Tuesday, July 14, 2009

Every time we talk to Republicans working on the Supreme Court nomination of Judge Sonia Sotomayor, breathless fearfulness creeps into their words. Why, if we ask hard questions about Judge Sotomayor, they say, every Hispanic in America will turn against us. In short, they have bought the Democratic spin.

The Hispanic vote is hardly monolithic — and many Hispanics remember how poorly Miguel Estrada was treated by the Democrats when he was nominated by President George W. Bush for the U.S. Court of Appeals for the District of Columbia in 2001. Indeed, the experiences of the two nominees deserve a closer look.

In many ways, Mr. Estrada and Judge Sotomayor have similar backgrounds, but Mr. Estrada might have better “street cred.” He was 17 and spoke little English when he and his mother came to the United States from Honduras. By contrast, Judge Sotomayor, whose family hails from the U.S. territory of Puerto Rico, had the advantage of growing up in New York City. As a result, Mr. Estrada speaks both Spanish and English fluently while Judge Sotomayor is merely conversant in Spanish, according to the Hispanic Leadership Fund. They both went on to graduate from Ivy League universities and law schools.

What sets them apart is how they were treated by Democratic senators. In 2003, Senate Judiciary Chairman Patrick J. Leahy, Vermont Democrat, said: “The White House continues to obstruct any progress toward resolving this matter by its unprecedented refusal to turn over documents requested to determine whether or not Miguel Estrada should sit on the second highest court in the land, for life. Mr. Estrada’s nomination is apparently being sacrificed by the administration for its own partisan, political purposes.”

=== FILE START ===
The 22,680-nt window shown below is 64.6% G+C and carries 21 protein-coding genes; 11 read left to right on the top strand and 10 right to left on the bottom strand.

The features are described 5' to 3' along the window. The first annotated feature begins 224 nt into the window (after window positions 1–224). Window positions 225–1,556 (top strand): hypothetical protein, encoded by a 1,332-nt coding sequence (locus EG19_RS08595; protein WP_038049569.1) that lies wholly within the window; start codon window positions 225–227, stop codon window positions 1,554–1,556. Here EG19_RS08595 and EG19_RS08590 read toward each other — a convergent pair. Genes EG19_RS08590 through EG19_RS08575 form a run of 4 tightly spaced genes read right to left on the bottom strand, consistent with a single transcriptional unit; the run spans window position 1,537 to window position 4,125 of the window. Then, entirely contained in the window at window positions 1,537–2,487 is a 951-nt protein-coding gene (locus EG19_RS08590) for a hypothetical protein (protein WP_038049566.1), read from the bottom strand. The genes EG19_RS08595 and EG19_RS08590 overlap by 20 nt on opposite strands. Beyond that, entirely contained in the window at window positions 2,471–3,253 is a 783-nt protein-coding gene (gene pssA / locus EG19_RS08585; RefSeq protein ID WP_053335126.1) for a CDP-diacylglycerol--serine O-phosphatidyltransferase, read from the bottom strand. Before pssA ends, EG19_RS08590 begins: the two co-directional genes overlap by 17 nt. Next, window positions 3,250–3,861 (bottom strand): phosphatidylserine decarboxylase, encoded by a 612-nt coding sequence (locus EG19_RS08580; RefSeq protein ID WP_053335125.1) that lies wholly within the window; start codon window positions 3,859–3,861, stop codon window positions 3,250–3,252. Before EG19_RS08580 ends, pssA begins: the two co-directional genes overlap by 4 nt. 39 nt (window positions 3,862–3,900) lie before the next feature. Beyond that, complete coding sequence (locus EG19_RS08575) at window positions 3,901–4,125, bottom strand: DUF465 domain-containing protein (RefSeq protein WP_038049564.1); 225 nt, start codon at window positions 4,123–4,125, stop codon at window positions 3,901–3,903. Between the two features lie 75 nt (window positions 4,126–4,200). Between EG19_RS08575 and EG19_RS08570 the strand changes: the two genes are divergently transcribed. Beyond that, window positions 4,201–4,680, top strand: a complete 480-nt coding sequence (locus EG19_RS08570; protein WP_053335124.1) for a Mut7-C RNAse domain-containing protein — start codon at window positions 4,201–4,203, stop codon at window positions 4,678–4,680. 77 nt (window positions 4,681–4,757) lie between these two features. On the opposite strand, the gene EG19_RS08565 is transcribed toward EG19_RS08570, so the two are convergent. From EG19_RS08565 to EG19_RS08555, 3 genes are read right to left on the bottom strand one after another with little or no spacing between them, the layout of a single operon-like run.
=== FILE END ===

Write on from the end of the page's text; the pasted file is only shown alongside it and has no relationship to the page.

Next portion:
The Democrats were requesting confidential memorandums drafted by Mr. Estrada while at the Office of the Solicitor General. This request was unprecedented. All seven living former solicitors general, Republican and Democrat alike, agreed with Mr. Estrada.

Democrats were forthright in their opposition to Mr. Estrada precisely because he is Hispanic. A staff memo to Illinois Democratic Sen. Richard J. Durbin on Nov. 7, 2001, referred to liberal concern that Mr. Estrada was “especially dangerous, because he has a minimal paper trail, he is Latino, and the White House seems to be grooming him for a Supreme Court appointment.”

Then-Rep. Robert Menendez, a New Jersey Democrat who now represents the Garden State as a cigar-chomping U.S. senator, said he did not consider Mr. Estrada to be the right kind of Latino. “Being Hispanic for us means much more than having a surname,” Mr. Menendez said in February 2003. It means being a predictable liberal.

Judge Sotomayor has enjoyed a comparably easy ride to the Senate. Mr. Estrada waited more than two years for his nomination to come to a vote in the Senate, but a Democratic filibuster never allowed an up-or-down vote to occur. Judge Sotomayor already is experiencing her first Judiciary Committee hearing less than two months after her nomination was announced.

So, Judge Sotomayor will soon make her way to the Supreme Court, while Mr. Estrada is left with only the balm of what might have been. Like Charles Dickens’ “A Tale of Two Cities,” this tale too ends in an unnecessary tragedy brought on by an unruly mob that cannot see individuals, only groups.

Copyright © 2021 The Washington Times, LLC. Click here for reprint permission.

Please read our comment policy before commenting.

Click to Read More and View Comments

Click to Hide